The best time to visit Azerbaijan really depends on the activities you want to do. Spring and early summer are the nicest months for hiking and enjoying outdoor activities, with temperatures usually between 50-68°F (10-20°C).
From April to June is when the flowers are in full bloom in the lowlands, and July is a popular month for trekking. It’s still warm during this time, but there aren’t as many crowds. This time of year is especially good for outdoor activities. August can be particularly hot, with temperatures as high as 104°F (40°C).
Temperatures drop below freezing in the winter months, but if you’re here to ski, this is the time to do it. Although Azerbaijan has a large Muslim population, the locals celebrate Christmas with markets and festivals throughout December.
How to Stay Safe in Azerbaijan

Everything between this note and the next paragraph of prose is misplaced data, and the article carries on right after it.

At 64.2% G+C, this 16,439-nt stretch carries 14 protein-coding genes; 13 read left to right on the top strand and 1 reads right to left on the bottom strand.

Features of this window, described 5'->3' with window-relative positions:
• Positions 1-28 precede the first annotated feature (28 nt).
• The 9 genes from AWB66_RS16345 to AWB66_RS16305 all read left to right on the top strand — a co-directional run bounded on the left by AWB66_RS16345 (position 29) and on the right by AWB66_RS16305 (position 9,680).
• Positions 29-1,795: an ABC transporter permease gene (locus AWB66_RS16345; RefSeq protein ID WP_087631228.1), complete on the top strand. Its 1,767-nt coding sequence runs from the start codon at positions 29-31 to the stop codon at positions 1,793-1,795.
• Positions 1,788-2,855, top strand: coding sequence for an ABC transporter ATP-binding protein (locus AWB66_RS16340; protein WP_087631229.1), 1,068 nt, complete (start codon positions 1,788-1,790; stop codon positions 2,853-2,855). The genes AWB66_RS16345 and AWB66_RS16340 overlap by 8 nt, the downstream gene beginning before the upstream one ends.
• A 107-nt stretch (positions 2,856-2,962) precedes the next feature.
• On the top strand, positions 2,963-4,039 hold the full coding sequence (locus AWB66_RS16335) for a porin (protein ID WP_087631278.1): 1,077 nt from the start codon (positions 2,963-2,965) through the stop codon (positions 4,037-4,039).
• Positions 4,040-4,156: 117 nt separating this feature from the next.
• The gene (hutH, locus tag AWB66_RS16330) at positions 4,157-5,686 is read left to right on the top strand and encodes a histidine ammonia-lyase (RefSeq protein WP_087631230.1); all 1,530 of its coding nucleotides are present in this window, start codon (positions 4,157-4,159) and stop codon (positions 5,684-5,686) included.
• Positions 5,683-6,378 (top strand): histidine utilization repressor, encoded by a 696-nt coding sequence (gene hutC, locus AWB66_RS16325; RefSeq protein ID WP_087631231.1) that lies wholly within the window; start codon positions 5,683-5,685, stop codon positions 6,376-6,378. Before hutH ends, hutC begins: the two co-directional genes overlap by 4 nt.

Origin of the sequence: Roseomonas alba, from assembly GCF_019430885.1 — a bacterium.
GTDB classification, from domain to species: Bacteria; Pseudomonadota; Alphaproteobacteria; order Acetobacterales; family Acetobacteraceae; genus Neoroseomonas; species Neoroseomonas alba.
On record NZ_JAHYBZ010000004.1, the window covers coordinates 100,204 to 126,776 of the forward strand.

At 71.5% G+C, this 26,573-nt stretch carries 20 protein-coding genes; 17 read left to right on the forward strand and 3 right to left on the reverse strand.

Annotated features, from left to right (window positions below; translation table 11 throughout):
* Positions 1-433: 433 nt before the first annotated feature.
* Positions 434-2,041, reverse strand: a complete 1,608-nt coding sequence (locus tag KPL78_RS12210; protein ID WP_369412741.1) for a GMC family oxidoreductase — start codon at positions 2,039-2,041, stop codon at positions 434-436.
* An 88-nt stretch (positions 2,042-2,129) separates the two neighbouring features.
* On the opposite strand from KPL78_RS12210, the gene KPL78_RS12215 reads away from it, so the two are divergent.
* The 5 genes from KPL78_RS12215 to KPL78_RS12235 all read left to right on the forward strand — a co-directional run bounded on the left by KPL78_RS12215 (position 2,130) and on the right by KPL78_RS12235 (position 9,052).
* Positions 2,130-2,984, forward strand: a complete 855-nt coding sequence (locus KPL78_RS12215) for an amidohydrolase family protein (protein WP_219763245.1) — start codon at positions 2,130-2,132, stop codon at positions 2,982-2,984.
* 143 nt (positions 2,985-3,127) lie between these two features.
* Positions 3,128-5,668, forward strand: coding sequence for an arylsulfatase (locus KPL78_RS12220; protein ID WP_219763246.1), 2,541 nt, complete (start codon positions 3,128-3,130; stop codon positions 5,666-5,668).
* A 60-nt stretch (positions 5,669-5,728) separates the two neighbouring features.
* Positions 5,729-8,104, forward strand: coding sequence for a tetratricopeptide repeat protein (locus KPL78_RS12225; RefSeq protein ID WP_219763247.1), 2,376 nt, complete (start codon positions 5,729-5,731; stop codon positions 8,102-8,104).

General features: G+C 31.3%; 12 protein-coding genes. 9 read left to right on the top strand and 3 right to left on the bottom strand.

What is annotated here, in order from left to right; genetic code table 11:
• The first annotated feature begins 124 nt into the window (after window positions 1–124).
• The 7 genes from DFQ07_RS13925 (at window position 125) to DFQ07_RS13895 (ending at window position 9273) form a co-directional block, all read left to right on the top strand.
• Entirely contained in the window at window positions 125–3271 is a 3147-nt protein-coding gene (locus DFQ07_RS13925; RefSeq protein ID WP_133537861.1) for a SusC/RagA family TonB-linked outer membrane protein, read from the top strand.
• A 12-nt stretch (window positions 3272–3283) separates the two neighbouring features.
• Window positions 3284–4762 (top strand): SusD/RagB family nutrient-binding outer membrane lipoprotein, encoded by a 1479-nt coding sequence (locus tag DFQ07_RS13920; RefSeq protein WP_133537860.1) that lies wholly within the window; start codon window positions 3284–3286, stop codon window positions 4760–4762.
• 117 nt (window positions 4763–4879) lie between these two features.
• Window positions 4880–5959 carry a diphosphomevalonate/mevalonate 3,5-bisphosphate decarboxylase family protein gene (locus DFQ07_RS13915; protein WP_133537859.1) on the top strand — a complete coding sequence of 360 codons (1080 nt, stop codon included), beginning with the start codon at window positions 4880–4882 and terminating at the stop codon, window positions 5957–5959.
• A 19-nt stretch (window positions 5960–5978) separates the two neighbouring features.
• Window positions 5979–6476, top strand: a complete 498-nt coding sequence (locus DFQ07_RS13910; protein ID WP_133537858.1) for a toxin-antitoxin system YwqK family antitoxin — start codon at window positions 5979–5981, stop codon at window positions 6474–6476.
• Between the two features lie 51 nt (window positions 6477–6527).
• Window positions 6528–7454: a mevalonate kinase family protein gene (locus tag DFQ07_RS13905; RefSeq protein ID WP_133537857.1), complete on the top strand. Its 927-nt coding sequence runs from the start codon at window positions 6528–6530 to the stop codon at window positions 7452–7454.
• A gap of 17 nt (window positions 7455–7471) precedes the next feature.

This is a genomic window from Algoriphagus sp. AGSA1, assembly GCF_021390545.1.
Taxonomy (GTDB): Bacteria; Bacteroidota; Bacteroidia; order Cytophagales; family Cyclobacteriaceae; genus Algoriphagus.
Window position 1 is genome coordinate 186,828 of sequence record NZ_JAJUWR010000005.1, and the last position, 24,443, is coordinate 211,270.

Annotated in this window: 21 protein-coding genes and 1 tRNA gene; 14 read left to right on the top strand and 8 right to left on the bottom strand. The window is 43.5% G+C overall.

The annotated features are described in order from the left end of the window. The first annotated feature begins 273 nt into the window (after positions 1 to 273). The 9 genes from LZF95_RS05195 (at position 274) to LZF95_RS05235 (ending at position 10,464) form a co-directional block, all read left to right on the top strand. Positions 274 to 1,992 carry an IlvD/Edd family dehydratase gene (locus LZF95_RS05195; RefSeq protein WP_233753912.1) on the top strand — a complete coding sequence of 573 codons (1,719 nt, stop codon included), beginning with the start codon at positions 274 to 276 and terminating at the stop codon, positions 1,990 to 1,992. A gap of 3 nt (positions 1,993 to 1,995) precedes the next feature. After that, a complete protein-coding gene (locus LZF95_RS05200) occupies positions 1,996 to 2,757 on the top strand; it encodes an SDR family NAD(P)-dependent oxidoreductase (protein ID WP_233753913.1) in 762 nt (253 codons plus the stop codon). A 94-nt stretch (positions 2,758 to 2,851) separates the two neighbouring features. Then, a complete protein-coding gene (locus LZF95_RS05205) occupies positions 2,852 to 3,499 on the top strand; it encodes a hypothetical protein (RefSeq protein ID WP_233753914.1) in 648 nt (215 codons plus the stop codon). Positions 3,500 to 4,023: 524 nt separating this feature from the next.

Azerbaijan is very safe. Super safe. The country is ruled by one of those “president for life” guys and, in order to increase tourism, has created severe punishments for crimes against tourists. Therefore, you are unlikely to get in trouble because everyone knows the harsh penalties if they get caught. There’s a lot of tourist police around too.
But, more than that when you get our of Baku, the cities and towns are pretty small and everyone knows everyone. People aren’t going to try to scam you.
But always trust your gut instinct. If a taxi driver seems shady, stop the cab and get out. If your hotel is seedier than you thought, go somewhere else. Make copies of your personal documents, including your passport and ID.